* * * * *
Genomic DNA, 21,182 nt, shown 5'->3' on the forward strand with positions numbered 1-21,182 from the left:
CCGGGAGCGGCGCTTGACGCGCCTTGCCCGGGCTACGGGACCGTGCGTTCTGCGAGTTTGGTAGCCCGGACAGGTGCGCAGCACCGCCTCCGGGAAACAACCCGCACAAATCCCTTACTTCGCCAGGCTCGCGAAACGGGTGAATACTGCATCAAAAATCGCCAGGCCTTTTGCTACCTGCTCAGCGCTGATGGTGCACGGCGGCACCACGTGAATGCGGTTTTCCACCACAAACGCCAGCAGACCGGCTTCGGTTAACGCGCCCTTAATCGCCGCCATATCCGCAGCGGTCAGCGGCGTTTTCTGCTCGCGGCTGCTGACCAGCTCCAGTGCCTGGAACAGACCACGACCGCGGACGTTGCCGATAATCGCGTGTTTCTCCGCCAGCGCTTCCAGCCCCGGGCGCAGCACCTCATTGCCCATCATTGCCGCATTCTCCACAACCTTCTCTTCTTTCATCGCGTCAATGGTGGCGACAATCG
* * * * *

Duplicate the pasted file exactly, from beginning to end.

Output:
Genomic DNA, 21,182 nt, shown 5'->3' on the forward strand with positions numbered 1-21,182 from the left:
CCGGGAGCGGCGCTTGACGCGCCTTGCCCGGGCTACGGGACCGTGCGTTCTGCGAGTTTGGTAGCCCGGACAGGTGCGCAGCACCGCCTCCGGGAAACAACCCGCACAAATCCCTTACTTCGCCAGGCTCGCGAAACGGGTGAATACTGCATCAAAAATCGCCAGGCCTTTTGCTACCTGCTCAGCGCTGATGGTGCACGGCGGCACCACGTGAATGCGGTTTTCCACCACAAACGCCAGCAGACCGGCTTCGGTTAACGCGCCCTTAATCGCCGCCATATCCGCAGCGGTCAGCGGCGTTTTCTGCTCGCGGCTGCTGACCAGCTCCAGTGCCTGGAACAGACCACGACCGCGGACGTTGCCGATAATCGCGTGTTTCTCCGCCAGCGCTTCCAGCCCCGGGCGCAGCACCTCATTGCCCATCATTGCCGCATTCTCCACAACCTTCTCTTCTTTCATCGCGTCAATGGTGGCGACAATCG